Christ Church – Saint James
2011 (Canada), 7’, 16mm
Directed by Stephen Broomer
In the spring of 1998, Christ Church – Saint James, a historic black church in Toronto’s Little Italy, was destroyed by arson. All that remained were walls and a pit, and over subsequent years the site was overtaken with graffiti. This film has taken on the layered form of the site itself: the space and its surfaces becoming tangled and multiple, the grid of a stone-filled window giving geometric form to simultaneously occurring images of concrete, nature, waste, paint and sky.
1972 (UK), 8’, 16mm
Directed by Chris Welsby
The camera was pointed at right angles across a busy park pathway. Many people move through the picture both on and off the pathway. One frame was taken each time a person on the pathway passed into the picture and again as they passed out. This procedure was carried out over a period of three days.
1967 (Greece), 20’, 35mm
Directed by Stavros Tornes and Kostas Sfikas
A radically different take on Santorini, far from the images adorning our postcards of the island… Without the usual splashes of color offered by sea and sky, we are offered a naturalistic representation of the place, populated by people, and struggle. The film’s depiction of the island is perhaps more beautiful than the aesthetics that are classically employed to capture this Cycladic island.
1929 (France), 10’, 35mm
Directed by Eugêne Deslaw
A euphoric ode to Paris of the 20s, where images and shadows glide and give chase.
1974 (Portugal), 34’, 16mm
Directed by António Reis
An exploration of the intertwined myth of genius/madness, of being “touched” in two senses, all the while anchored in the land- scape that gives birth to such an enigma. A portrait of Jaime Fernandes, a recently deceased patient at an insane asylum, whose stirring art gives voice to the deep mystery of his place in the world. The play of the asylum in the landscape points to the sense of constraint and oppression of artists in the 70s in Portugal, under the auspices of a dictatorial regime.
Sound of a Million Insects, Light of a Thousand Stars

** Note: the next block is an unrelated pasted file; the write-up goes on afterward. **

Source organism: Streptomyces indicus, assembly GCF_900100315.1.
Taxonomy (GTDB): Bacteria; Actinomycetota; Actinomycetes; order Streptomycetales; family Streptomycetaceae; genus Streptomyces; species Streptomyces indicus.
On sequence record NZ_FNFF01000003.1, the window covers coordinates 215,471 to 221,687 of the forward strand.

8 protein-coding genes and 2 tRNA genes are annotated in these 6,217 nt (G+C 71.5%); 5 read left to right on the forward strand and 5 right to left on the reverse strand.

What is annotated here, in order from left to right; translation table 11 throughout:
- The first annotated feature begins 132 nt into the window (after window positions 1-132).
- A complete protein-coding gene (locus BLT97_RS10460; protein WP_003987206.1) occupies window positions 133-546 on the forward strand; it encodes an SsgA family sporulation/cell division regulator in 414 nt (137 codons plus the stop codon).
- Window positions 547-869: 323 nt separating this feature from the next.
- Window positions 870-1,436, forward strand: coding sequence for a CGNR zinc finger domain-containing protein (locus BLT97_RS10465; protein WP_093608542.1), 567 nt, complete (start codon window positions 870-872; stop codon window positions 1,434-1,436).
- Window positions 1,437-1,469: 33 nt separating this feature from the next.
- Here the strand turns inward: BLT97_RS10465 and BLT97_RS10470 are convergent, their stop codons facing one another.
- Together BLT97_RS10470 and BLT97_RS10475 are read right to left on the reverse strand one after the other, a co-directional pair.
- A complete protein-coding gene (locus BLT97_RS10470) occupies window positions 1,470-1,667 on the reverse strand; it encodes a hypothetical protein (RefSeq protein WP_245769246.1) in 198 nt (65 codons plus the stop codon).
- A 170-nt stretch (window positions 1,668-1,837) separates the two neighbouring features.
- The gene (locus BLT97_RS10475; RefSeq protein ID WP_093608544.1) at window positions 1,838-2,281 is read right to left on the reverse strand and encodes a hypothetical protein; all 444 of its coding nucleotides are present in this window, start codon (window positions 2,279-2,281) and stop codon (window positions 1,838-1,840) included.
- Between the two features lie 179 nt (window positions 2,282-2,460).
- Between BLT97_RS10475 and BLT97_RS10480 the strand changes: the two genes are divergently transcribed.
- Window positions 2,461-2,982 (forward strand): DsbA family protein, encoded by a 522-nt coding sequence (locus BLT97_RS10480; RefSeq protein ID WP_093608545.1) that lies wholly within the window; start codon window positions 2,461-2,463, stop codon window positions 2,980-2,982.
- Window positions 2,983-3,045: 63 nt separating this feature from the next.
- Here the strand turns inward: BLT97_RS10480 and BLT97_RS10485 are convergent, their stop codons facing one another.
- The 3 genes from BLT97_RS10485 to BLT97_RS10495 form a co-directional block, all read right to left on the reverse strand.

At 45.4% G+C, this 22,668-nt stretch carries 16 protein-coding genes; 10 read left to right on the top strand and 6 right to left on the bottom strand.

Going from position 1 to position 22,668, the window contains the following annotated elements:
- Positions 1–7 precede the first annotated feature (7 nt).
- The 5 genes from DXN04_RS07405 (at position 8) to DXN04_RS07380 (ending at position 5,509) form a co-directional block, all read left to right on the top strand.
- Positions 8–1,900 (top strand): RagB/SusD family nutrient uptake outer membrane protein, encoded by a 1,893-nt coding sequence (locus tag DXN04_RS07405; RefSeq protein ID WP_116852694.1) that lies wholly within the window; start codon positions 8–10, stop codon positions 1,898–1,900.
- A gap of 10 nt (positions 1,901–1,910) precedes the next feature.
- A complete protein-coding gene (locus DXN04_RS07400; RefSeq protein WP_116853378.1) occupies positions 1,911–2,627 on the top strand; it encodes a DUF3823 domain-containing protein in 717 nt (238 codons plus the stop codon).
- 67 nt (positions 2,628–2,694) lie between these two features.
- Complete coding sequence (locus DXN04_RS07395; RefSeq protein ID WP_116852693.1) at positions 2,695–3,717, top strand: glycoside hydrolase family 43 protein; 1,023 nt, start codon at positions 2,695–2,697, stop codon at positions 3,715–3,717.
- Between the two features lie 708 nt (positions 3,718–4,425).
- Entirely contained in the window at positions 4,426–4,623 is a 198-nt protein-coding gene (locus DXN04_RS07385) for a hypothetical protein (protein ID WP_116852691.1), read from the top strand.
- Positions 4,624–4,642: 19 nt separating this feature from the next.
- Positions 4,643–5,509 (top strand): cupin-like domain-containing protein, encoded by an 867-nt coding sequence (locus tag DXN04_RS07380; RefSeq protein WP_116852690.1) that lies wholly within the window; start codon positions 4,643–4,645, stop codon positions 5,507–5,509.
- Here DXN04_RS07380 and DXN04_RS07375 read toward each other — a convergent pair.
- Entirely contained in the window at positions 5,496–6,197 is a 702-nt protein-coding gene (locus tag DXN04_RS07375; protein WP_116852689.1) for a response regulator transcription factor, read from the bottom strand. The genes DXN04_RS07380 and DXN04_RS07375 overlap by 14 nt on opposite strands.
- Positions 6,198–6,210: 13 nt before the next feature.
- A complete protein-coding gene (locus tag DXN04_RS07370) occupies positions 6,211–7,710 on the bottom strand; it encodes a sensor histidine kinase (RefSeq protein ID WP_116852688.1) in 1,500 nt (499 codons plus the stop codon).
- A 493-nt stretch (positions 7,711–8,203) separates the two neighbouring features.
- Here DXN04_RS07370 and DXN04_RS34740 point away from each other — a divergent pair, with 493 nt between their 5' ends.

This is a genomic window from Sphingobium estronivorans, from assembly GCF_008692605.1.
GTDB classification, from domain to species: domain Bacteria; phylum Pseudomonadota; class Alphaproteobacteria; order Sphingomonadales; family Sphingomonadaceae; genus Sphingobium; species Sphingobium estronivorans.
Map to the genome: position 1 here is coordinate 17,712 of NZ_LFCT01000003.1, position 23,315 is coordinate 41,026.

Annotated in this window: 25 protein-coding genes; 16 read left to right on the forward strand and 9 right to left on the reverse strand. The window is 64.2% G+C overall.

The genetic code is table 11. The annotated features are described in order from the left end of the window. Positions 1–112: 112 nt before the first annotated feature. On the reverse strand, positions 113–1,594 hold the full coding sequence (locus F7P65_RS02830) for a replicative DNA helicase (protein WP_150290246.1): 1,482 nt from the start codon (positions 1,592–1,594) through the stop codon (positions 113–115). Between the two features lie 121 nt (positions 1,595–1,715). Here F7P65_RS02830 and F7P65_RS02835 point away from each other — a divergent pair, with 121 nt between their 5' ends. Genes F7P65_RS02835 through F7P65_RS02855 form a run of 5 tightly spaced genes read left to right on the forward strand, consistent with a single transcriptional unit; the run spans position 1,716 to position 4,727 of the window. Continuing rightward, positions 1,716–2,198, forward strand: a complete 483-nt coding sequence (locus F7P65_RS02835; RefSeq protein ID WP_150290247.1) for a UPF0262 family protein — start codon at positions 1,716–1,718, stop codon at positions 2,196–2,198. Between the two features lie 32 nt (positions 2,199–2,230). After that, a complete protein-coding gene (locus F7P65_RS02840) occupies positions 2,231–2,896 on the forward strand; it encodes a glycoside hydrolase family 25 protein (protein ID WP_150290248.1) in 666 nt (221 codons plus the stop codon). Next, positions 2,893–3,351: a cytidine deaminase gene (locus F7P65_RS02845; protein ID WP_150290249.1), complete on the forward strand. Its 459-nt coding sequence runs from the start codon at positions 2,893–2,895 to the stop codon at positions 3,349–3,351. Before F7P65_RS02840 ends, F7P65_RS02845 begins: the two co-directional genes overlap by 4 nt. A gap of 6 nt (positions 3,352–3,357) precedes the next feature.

2014 (Japan), 2’, 35mm
Directed by Tomonari Nishikawa
“I buried a 100-foot (about 30 meters) 35mm negative film under fallen leaves alongside a country road, which was about 25 km away from the Fukushima Daiichi Nuclear Power Station, for about 6 hours, from the sunset of June 24, 2014, to the sunrise of the following day. The night was beautiful with a starry sky and numerous summer insects were singing loud. The area was once an evacuation zone, but now people live there after the removal of the contaminated soil. This film was exposed to the possible remaining of the radioactive materials.” (Director’s statement)
Moana with Sound
1980, restored 2014 (USA), 98’, DCP
Directed by Robert J. Flaherty & Frances Hubbard Flaherty, and Monica Flaherty
Set in the village of Safune on Savai’i Island, Western Samoa, during the period May 1923 – December 1924, the film records in documentary fashion the fictionalized daily life of the protagonist, Moana.
Film curator Bruce Posner and filmmaker Sami van Ingen, great-grandson of filmmakers Robert J. Flaherty and Frances Hubbard Flaherty (Nanook of the North, Man of Aran, Louisiana Story) collaborated with the world’s most prestigious film archives and film labs to digitally restore a unique 35mm nitrate print of the classic Moana (1926), as part of the larger preservation venture to complete Monica Flaherty’s forty-year effort to realize an authentic synchronized sound version known since 1980 as Moana with Sound.